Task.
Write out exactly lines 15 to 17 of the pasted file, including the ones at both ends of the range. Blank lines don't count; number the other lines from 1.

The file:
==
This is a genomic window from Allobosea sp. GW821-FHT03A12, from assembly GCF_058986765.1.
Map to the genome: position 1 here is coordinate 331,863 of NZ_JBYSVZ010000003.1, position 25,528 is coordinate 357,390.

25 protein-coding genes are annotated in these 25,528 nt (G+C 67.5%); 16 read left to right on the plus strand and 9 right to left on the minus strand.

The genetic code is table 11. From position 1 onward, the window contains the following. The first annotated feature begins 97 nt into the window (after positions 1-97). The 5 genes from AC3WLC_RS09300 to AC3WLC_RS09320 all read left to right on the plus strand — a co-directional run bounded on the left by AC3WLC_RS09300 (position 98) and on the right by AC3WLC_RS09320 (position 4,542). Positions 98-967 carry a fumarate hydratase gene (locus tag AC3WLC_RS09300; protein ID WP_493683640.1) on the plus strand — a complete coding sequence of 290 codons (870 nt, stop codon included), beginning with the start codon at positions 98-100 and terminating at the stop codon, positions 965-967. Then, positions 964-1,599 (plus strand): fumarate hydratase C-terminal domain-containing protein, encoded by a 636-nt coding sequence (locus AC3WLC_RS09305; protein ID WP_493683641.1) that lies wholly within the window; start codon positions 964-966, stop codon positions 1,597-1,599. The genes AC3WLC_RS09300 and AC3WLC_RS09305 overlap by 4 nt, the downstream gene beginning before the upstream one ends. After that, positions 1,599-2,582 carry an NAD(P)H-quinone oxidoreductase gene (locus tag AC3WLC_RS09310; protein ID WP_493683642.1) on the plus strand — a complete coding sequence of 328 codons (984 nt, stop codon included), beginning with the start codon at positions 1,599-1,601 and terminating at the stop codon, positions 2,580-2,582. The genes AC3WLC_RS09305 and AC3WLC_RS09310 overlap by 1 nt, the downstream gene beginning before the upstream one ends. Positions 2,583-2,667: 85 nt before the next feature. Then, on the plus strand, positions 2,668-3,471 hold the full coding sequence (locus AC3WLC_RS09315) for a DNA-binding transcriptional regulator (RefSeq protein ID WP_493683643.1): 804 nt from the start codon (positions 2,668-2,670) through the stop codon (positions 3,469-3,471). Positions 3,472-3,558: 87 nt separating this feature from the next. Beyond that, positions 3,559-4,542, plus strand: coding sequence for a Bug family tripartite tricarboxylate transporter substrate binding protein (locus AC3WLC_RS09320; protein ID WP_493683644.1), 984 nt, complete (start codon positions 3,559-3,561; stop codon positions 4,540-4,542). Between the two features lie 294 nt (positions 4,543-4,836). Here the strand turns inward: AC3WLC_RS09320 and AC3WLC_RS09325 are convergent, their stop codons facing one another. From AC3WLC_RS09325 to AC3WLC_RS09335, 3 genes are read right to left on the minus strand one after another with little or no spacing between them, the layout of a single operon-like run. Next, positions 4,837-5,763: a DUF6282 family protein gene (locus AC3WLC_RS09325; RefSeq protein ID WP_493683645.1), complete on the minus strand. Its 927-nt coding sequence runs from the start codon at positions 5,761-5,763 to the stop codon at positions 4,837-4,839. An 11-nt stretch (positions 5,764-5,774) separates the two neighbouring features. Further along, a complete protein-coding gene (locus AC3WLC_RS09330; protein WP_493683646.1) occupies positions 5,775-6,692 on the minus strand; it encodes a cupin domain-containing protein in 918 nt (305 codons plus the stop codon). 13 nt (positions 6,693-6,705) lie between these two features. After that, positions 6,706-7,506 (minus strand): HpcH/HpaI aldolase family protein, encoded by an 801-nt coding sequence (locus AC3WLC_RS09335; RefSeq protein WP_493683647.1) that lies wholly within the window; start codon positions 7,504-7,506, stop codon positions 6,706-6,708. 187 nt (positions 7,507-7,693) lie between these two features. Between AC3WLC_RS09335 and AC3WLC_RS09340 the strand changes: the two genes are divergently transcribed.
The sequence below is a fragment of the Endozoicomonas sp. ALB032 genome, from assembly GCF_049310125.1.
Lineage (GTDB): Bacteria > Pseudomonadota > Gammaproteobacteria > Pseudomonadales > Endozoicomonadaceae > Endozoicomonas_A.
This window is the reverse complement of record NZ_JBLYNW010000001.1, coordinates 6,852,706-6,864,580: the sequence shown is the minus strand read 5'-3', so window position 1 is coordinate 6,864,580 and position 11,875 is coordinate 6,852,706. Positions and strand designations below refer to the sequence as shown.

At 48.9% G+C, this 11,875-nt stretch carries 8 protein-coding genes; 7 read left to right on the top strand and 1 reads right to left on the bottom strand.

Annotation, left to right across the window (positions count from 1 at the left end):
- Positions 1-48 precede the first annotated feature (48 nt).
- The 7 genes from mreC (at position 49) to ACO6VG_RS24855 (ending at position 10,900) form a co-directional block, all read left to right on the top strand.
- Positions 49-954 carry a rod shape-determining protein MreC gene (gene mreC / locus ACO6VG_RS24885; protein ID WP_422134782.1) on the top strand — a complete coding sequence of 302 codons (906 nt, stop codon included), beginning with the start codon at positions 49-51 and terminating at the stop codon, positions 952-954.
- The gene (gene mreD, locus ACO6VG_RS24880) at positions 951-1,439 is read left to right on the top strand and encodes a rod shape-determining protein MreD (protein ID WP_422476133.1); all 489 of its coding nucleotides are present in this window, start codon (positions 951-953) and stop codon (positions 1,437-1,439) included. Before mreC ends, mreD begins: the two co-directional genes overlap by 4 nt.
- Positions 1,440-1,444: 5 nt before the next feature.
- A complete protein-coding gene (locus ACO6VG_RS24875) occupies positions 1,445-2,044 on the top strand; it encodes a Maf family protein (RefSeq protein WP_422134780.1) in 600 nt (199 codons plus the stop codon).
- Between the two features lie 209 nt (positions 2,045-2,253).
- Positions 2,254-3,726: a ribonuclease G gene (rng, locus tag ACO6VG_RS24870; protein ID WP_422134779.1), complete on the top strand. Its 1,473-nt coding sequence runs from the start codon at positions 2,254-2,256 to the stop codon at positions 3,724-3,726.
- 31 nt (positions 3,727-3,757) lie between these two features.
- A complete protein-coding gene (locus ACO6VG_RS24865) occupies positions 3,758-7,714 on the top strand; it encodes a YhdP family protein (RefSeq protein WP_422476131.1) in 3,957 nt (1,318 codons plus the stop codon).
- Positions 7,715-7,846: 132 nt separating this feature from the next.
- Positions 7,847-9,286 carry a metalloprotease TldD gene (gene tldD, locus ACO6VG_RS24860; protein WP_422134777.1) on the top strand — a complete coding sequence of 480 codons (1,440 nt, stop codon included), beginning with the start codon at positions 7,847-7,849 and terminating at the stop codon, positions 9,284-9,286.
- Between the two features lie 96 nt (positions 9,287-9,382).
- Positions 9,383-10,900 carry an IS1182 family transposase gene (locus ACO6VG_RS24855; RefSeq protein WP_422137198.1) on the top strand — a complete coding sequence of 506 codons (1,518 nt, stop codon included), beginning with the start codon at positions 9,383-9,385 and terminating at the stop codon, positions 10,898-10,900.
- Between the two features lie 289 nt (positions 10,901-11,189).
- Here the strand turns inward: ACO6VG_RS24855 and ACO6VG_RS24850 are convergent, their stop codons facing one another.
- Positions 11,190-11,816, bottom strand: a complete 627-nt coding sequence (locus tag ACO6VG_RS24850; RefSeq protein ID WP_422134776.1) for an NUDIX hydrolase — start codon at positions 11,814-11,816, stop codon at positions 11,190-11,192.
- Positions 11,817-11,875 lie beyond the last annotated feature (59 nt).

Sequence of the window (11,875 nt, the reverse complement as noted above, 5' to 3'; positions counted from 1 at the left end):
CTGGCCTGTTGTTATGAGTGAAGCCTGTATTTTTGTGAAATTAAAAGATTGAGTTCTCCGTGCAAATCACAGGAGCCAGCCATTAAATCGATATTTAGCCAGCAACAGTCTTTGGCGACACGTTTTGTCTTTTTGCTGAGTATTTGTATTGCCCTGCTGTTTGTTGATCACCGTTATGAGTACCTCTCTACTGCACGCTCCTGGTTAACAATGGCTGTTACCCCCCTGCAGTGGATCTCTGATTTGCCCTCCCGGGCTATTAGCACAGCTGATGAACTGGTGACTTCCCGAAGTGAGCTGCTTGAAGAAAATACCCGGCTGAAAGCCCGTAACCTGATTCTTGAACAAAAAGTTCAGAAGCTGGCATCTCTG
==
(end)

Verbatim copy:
- A complete protein-coding gene (locus ACO6VG_RS24875) occupies positions 1,445-2,044 on the top strand; it encodes a Maf family protein (RefSeq protein WP_422134780.1) in 600 nt (199 codons plus the stop codon).
- Between the two features lie 209 nt (positions 2,045-2,253).
- Positions 2,254-3,726: a ribonuclease G gene (rng, locus tag ACO6VG_RS24870; protein ID WP_422134779.1), complete on the top strand. Its 1,473-nt coding sequence runs from the start codon at positions 2,254-2,256 to the stop codon at positions 3,724-3,726.